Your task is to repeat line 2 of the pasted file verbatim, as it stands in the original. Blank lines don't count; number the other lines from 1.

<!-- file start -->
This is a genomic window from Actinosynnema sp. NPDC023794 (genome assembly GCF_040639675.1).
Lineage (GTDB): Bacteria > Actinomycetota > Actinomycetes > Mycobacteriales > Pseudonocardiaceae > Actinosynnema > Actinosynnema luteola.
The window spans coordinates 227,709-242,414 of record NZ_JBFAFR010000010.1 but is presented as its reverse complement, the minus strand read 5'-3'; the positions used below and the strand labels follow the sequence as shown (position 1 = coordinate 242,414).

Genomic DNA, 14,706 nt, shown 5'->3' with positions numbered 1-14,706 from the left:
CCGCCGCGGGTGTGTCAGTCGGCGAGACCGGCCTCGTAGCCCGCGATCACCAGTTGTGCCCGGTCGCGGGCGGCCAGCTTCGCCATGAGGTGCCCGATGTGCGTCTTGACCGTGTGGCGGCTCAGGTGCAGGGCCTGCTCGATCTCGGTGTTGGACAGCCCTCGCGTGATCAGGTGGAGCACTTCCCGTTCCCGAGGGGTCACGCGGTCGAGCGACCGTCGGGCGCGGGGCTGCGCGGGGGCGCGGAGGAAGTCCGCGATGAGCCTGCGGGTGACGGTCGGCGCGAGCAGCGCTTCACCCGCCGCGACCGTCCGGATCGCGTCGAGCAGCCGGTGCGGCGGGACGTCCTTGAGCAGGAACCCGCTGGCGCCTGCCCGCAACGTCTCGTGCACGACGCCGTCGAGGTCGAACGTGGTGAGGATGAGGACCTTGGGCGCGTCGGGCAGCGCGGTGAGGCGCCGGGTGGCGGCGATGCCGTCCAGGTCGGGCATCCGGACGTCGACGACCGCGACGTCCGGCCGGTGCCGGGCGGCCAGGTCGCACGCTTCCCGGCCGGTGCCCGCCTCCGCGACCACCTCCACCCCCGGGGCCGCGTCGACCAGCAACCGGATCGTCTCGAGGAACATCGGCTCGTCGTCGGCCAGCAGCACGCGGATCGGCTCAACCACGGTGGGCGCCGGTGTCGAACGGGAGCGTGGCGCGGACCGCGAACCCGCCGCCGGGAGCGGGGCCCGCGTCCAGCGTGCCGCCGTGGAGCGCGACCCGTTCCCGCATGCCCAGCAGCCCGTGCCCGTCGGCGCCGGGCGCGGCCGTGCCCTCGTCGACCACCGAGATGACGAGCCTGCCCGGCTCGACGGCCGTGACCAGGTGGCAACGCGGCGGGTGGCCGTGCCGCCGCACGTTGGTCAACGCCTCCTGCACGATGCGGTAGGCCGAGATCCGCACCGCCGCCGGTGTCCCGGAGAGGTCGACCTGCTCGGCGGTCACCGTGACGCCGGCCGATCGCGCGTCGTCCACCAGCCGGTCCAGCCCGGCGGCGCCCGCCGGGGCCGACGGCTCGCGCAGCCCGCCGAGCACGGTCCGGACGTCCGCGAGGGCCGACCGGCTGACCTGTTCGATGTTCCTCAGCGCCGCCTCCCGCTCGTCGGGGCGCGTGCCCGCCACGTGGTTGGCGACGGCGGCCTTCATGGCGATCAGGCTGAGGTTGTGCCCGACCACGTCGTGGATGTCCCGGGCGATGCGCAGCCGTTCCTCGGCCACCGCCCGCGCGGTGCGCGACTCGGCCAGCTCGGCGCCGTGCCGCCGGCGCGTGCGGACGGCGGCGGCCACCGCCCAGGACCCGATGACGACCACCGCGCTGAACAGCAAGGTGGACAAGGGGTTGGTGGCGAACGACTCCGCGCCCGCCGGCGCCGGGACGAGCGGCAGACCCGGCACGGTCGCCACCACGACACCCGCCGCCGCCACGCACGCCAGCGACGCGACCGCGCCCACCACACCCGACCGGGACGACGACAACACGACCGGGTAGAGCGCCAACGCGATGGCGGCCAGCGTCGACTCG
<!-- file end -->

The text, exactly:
Lineage (GTDB): Bacteria > Actinomycetota > Actinomycetes > Mycobacteriales > Pseudonocardiaceae > Actinosynnema > Actinosynnema luteola.